Live Nation Nixes Some Service Fees

Live Nation is opening the summer season with a promotion every Wednesday that eliminates some ticket fees, the surcharges that have caused fans to revile its soon-to-be merger partner, Ticketmaster Entertainment Inc.

Live Nation is scrapping fees for U.S. amphitheater lawn seats this summer in a 24-hour sale on its Web site starting at 12:01 a.m. in every local time zone on Wednesday. Fans will save around $9 to $12 on a ticket that typically costs $20 to $25.

Artists playing at the 43 Live Nation venues covered by the promotion include Aerosmith, Coldplay, Phish, Nickelback and Kid Rock. Five million tickets are up for grabs this Wednesday.

The company plans to continue the promotion, though on a smaller scale, every Wednesday this summer.

“We know people hate fees,” said Live Nation’s chief executive of global music, Jason Garner. “We just want to have one day to say to fans, ‘We’ve heard you loud and clear and appreciate your support. Escape and enjoy a great show.'”

Despite the recession, the company said in May that ticket sales for its summer concerts were ahead of last year’s pace. Still, there’s room to sell many more tickets. Live Nation says about 40 percent of all concert seats go empty. And for a typical summer concert, more than half of the 13,000 lawn tickets at a 20,000-capacity venue are left unsold.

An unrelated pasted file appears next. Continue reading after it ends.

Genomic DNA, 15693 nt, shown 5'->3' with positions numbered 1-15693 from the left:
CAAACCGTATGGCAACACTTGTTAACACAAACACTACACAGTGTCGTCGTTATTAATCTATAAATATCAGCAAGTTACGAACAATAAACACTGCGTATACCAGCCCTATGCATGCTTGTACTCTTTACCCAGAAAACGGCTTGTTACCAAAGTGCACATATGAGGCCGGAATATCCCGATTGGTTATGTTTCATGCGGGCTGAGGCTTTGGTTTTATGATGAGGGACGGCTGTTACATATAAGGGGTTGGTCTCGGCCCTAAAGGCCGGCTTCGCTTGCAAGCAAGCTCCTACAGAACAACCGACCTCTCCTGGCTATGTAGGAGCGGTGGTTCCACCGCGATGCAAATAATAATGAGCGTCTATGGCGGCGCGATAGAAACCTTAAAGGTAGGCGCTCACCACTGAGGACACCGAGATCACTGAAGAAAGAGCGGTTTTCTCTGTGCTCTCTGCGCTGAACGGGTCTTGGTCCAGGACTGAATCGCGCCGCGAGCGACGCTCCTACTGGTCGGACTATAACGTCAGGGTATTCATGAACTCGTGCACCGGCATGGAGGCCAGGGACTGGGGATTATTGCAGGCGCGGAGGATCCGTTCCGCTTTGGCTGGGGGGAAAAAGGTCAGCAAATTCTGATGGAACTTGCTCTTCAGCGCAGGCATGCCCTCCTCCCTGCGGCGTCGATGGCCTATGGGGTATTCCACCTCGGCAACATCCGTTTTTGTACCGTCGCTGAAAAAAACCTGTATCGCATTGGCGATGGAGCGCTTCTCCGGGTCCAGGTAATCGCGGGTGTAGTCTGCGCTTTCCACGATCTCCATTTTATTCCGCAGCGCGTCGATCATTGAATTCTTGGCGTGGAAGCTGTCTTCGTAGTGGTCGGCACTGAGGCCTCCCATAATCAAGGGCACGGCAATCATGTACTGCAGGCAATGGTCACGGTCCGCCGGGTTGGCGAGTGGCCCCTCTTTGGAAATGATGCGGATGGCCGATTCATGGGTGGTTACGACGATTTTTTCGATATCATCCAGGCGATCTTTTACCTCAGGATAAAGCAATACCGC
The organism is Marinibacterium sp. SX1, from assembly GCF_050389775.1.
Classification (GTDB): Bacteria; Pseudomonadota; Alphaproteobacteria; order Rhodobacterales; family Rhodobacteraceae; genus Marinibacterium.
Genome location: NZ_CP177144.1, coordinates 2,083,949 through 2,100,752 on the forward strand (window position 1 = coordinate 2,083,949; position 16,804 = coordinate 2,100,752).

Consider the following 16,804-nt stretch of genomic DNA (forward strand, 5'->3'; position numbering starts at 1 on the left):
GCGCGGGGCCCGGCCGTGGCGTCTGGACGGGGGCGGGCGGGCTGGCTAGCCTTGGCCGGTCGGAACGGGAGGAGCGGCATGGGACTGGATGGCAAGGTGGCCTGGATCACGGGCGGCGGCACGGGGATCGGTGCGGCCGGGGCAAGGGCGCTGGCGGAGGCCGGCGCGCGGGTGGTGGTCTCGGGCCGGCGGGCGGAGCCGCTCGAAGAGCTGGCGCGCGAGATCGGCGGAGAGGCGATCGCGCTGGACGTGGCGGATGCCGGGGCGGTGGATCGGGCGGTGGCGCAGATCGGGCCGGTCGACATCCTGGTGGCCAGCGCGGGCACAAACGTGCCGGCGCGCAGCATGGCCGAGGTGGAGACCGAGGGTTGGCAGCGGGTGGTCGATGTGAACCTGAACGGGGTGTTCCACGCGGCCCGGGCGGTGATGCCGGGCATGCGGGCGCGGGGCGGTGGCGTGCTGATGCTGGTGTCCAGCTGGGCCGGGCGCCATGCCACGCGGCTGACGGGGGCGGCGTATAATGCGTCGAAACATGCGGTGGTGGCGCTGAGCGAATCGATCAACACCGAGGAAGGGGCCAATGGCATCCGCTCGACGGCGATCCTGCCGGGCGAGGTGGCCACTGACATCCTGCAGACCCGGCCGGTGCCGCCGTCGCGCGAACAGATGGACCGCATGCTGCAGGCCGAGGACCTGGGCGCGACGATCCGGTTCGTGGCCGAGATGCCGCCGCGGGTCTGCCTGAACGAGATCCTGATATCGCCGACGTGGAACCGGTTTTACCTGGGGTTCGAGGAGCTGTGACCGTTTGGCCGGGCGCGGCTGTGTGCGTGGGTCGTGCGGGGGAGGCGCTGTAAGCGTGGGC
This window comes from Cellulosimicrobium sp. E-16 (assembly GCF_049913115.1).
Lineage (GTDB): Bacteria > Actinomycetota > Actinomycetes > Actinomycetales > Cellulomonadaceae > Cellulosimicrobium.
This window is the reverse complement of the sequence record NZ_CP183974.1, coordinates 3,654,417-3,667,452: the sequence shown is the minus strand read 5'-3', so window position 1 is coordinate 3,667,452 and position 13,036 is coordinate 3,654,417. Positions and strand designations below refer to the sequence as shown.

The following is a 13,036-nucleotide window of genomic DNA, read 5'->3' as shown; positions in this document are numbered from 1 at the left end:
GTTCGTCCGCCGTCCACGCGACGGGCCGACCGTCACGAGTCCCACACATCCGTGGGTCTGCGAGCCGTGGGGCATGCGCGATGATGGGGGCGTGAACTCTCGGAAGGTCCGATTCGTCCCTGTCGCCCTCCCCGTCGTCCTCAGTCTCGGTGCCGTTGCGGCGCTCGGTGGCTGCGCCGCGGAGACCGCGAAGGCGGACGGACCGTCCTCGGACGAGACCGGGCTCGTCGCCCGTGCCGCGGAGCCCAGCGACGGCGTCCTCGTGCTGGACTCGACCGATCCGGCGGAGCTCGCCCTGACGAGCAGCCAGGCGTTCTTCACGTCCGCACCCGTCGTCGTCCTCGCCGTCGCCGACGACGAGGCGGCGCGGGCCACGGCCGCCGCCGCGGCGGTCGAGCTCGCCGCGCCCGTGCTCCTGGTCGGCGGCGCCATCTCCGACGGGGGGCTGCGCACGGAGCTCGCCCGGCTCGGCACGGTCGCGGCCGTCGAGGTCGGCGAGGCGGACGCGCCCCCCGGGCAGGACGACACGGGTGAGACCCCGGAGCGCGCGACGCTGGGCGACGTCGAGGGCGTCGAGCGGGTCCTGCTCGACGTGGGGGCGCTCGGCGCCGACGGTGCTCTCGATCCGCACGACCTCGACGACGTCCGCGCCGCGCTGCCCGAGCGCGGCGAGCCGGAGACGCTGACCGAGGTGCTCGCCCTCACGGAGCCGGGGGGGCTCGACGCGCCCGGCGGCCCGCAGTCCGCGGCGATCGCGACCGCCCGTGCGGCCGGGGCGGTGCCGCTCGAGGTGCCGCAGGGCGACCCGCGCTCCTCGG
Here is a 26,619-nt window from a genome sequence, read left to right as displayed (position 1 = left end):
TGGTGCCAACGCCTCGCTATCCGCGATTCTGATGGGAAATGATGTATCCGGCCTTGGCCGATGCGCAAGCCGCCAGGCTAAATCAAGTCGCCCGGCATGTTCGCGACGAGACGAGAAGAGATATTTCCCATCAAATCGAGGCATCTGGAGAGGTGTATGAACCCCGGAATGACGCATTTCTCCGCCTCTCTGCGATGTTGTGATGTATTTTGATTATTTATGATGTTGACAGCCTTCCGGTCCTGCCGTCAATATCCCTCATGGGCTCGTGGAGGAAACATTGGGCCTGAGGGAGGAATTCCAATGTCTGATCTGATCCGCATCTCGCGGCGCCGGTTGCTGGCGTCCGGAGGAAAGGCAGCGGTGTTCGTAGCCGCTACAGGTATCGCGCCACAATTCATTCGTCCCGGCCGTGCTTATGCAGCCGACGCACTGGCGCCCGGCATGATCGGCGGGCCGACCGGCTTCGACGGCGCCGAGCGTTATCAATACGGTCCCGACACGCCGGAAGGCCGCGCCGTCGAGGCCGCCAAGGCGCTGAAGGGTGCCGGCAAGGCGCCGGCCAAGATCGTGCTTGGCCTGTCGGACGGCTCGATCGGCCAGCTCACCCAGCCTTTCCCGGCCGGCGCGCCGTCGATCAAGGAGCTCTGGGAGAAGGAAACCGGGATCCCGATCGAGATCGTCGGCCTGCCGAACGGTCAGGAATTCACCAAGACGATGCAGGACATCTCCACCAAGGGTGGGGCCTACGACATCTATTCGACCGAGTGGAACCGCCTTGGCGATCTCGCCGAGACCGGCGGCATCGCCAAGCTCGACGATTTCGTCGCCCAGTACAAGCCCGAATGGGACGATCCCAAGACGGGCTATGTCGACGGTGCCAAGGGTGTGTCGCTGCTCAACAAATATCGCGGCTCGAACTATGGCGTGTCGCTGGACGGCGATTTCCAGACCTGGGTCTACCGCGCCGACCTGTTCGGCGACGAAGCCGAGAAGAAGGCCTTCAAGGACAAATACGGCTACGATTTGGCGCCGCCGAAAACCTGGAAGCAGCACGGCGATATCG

Ticket surcharges usually help pay the ticket-selling company — often Ticketmaster — and the venue owner. The artists typically collect most of their revenue from the base price of the ticket.

By launching its own ticketing Web site in January, Live Nation became able to cut the surcharge in hopes of making that money up in other ways from people coming to the venues it owns.

Live Nation’s move to sell its own tickets also threatened to take a 15 percent bite out of Ticketmaster’s annual sales. But the companies announced merger plans in February. This proposed combination of the largest ticket-seller and largest concert promoter sparked an antitrust investigation that is still ongoing. The companies expect their merger to be completed in the second half of the year, assuming regulatory approval.

Ticketmaster experimented with its own kind of no-fee tickets starting last year when it baked the surcharges into the price of tickets for Eagles concerts.

After the merger, Garner says, the combined company might adopt the promotional formula Live Nation is trying.

“If it works, everybody benefits,” he said.